January 22, 2007
Another story on casino gambling in Texas

Whatever else I may think of the gambling industry, I have to admire their ability to get stories in the paper about their efforts to expand in Texas, even if there's really nothing new to report.

Battle lines already are being drawn in the 2007 Legislature as gambling interests make a renewed push for casinos. The opposition is as ardent as ever and this time has the advantage of Texas' $14.3 billion budget surplus, making it tough to argue for creating a new revenue source, especially one so controversial.

"I think it is a difficult proposition," Republican Gov. Rick Perry said in a recent interview with The Associated Press. In 2004, he suggested legalizing video slot machines at race tracks to help pay for public schools, only to see his proposal shot down by social conservatives in the Legislature.

"I'm not telling you it's not possible, by any sense of the imagination," Perry said. "And I have had enough conversations with enough proponents to know that they're going to continue to work towards it."

Pretty much the same as what we read a month ago. Will we see the same story next month, too?

Just one comment to make here:

The Texas Gaming Association, made up of prominent gambling industry figures, argues that there's already gambling in Texas in the form of the state lottery and race tracks and that most Texans live within an hour and a half of a neighboring state or country, meaning casinos are within easy reach.

"Texans are already doing it. It's already happening. It's already here," said Chris Shields, the gaming association's lobbyist.

When you hear that most vehicles in the parking lots of neighboring states' casinos display Texas license plates, that's no joke, Shields said, adding, "Texans are already paying for the public schools and the highways in Louisiana."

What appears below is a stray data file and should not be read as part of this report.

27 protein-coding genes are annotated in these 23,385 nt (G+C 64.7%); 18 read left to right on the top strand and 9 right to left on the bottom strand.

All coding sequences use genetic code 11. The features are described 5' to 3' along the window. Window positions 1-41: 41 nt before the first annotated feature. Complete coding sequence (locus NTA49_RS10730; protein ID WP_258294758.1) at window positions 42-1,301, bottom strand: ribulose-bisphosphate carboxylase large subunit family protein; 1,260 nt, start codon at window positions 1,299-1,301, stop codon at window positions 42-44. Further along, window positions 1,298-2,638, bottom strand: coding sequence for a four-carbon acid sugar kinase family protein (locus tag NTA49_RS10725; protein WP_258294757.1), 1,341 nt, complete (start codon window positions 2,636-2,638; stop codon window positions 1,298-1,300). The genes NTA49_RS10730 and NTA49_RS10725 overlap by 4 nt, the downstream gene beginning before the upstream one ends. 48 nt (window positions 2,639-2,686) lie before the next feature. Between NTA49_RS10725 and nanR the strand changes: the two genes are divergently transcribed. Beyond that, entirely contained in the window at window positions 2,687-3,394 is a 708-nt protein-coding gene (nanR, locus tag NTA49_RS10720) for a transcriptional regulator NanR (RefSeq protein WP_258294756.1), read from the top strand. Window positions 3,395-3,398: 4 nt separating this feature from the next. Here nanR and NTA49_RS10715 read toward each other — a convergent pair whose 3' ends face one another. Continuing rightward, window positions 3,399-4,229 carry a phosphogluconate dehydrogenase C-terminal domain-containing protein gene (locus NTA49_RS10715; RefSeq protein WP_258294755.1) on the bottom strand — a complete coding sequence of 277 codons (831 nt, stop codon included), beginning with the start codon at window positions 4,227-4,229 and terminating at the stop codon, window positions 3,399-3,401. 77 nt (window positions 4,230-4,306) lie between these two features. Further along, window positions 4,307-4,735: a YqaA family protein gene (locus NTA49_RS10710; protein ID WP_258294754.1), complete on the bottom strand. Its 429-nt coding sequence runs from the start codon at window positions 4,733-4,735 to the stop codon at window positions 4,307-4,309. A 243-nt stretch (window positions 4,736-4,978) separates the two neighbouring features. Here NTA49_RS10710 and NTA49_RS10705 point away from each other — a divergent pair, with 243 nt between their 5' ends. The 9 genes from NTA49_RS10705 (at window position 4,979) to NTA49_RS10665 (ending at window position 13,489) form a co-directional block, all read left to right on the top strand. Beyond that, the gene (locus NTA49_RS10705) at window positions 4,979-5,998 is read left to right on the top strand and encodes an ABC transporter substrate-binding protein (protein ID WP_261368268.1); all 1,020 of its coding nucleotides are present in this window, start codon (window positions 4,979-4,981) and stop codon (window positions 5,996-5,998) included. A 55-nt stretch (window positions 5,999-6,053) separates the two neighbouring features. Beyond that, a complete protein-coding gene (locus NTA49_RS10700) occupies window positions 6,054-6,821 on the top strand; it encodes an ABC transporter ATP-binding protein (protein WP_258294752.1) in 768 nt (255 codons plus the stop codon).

With all due respect to our neighbors to the east, holding up the Louisiana public school system as an example of what we could do with more gambling in Texas is maybe not the most effective argument ever crafted.

Besides, the gambling industry hasn't poured millions of dollars into its efforts to expand gambling here because it cares about Texas' public school system. It's because they stand to make billions if and when they finally get their way. Whether you consider that a factor or not, it's what this is all about. Put everything the gambling industry says about the benefits of Texas casinos and whatnot through that filter, and go from there.

Posted by Charles Kuffner on January 22, 2007 to Budget ballyhoo

The big problem is that too many Democrats are signing on to gambling as the only way to ever get enough money for health and human services. Would someone please explain to them that their constituents would be net losers? Where's the push for an income tax as a fairer alternative?

Posted by: David Siegel on January 22, 2007 11:13 AM

i am for casino gambling in texas.true i can go east or north (okl) of all places and gamble but i live here and want to gamble my money where i live.now it is about dam time this comes about and these fools who dont want it dont have to go.now i myself is going to investagate who up on the hill(austin) is not for it and going to do my best to get them voted out.

Posted by: cj edworthy on January 29, 2007 3:31 PM